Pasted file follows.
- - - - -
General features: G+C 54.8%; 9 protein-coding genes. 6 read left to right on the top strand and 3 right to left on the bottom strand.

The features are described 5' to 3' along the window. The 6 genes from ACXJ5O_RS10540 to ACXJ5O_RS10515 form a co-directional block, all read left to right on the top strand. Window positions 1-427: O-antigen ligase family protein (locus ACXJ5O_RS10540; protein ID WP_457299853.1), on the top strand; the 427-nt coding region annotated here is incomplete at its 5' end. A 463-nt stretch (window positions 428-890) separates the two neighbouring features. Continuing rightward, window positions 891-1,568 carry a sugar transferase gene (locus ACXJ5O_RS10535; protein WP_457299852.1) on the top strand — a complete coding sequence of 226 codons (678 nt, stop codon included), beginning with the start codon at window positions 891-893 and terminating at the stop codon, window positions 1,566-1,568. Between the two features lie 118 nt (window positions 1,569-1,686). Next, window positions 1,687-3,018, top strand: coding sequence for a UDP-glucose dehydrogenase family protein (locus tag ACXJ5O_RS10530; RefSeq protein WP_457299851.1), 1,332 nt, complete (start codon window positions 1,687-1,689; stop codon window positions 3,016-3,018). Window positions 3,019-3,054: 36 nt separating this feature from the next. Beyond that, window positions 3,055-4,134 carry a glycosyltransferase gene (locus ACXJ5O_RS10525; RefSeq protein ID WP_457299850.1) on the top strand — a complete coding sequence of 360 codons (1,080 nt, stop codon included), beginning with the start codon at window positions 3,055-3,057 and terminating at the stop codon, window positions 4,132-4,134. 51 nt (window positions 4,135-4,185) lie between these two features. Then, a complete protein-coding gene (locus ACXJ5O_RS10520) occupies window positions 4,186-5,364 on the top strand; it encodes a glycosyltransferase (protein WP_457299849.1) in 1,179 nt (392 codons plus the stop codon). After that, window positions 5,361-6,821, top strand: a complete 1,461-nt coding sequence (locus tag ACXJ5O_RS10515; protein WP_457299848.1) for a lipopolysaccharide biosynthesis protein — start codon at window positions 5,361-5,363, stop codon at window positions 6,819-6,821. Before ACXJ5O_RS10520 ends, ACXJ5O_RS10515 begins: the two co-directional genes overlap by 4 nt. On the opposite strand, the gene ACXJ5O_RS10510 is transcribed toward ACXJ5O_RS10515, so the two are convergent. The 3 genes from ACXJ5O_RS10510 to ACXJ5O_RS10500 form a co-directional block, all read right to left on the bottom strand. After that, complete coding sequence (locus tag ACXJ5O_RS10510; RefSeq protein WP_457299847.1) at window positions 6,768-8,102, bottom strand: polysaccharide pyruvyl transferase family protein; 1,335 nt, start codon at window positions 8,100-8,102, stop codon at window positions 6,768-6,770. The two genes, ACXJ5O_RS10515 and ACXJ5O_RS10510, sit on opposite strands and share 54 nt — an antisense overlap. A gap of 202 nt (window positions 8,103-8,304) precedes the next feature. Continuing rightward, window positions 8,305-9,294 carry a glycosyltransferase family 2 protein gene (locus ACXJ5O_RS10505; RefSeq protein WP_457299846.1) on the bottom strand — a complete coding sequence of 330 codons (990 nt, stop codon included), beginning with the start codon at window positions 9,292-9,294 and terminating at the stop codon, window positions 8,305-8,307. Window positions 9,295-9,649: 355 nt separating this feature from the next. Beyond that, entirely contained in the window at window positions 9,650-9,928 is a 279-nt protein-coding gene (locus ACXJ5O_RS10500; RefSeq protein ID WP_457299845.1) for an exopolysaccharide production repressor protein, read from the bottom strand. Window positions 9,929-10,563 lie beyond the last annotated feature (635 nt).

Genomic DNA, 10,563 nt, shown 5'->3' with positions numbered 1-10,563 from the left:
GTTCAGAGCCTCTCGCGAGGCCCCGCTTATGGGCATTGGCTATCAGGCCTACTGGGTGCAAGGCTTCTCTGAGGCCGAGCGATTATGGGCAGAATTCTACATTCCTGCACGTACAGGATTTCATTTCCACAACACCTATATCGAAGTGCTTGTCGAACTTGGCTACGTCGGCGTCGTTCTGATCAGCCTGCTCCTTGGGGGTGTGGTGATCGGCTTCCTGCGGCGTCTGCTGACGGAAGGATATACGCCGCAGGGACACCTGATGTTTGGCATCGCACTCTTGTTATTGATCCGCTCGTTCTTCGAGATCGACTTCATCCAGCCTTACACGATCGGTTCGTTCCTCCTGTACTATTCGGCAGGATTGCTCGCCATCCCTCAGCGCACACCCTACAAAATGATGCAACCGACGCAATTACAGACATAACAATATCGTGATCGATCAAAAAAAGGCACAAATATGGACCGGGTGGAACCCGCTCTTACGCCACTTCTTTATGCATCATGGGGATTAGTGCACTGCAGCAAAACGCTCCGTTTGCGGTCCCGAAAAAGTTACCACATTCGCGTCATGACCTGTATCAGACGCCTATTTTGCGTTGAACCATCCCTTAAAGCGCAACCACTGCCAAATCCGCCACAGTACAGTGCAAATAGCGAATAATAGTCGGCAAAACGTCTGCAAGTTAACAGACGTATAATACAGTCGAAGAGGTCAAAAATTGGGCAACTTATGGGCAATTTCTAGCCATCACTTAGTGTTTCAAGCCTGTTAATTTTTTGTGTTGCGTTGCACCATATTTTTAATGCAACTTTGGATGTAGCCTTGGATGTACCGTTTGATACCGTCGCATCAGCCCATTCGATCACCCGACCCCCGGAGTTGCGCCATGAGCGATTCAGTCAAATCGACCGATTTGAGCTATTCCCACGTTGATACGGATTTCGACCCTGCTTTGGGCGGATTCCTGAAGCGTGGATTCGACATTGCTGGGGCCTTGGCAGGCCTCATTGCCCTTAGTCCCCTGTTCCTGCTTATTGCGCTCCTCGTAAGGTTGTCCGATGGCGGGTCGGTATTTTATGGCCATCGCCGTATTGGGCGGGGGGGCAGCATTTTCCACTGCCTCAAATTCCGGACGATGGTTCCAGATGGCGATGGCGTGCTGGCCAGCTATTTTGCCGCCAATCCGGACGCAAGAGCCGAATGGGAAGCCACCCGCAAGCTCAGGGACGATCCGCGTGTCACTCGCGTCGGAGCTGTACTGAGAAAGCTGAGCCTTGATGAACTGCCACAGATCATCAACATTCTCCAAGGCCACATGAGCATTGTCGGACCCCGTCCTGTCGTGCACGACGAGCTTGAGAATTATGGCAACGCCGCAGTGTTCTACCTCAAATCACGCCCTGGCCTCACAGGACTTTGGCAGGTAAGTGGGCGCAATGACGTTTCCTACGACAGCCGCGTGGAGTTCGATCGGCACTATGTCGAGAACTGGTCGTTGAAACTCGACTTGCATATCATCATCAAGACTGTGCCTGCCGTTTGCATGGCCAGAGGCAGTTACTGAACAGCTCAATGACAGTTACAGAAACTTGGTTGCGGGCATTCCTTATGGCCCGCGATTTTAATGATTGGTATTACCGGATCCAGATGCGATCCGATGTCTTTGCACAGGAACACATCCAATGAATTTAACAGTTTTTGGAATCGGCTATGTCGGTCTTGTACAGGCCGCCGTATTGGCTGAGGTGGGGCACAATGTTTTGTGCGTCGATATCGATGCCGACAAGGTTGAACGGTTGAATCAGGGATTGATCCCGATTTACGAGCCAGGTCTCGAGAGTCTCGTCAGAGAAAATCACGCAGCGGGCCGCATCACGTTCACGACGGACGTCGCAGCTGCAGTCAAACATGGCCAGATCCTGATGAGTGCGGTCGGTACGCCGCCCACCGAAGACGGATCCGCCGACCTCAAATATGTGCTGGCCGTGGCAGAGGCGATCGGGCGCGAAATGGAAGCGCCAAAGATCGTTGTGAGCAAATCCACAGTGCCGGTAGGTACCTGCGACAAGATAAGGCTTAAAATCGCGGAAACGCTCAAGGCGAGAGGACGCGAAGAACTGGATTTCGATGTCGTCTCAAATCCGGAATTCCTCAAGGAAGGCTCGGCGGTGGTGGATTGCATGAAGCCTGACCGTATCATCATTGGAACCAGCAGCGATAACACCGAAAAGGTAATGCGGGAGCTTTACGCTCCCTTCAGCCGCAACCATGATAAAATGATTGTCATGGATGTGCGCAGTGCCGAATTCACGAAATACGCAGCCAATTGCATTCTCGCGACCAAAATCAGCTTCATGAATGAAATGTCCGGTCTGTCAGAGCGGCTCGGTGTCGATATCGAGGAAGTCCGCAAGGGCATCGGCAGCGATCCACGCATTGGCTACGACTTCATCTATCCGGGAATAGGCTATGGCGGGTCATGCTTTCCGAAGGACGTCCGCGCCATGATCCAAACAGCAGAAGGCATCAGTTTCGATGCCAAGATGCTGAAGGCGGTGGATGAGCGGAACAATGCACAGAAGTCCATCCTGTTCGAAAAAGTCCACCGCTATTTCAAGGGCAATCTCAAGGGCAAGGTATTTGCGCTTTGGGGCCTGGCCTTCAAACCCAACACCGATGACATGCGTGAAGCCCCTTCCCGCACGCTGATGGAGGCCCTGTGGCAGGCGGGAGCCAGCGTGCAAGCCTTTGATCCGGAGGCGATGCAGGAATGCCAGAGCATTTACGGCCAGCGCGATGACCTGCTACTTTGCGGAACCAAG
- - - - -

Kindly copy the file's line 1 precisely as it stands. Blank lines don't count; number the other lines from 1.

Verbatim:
General features: G+C 54.8%; 9 protein-coding genes. 6 read left to right on the top strand and 3 right to left on the bottom strand.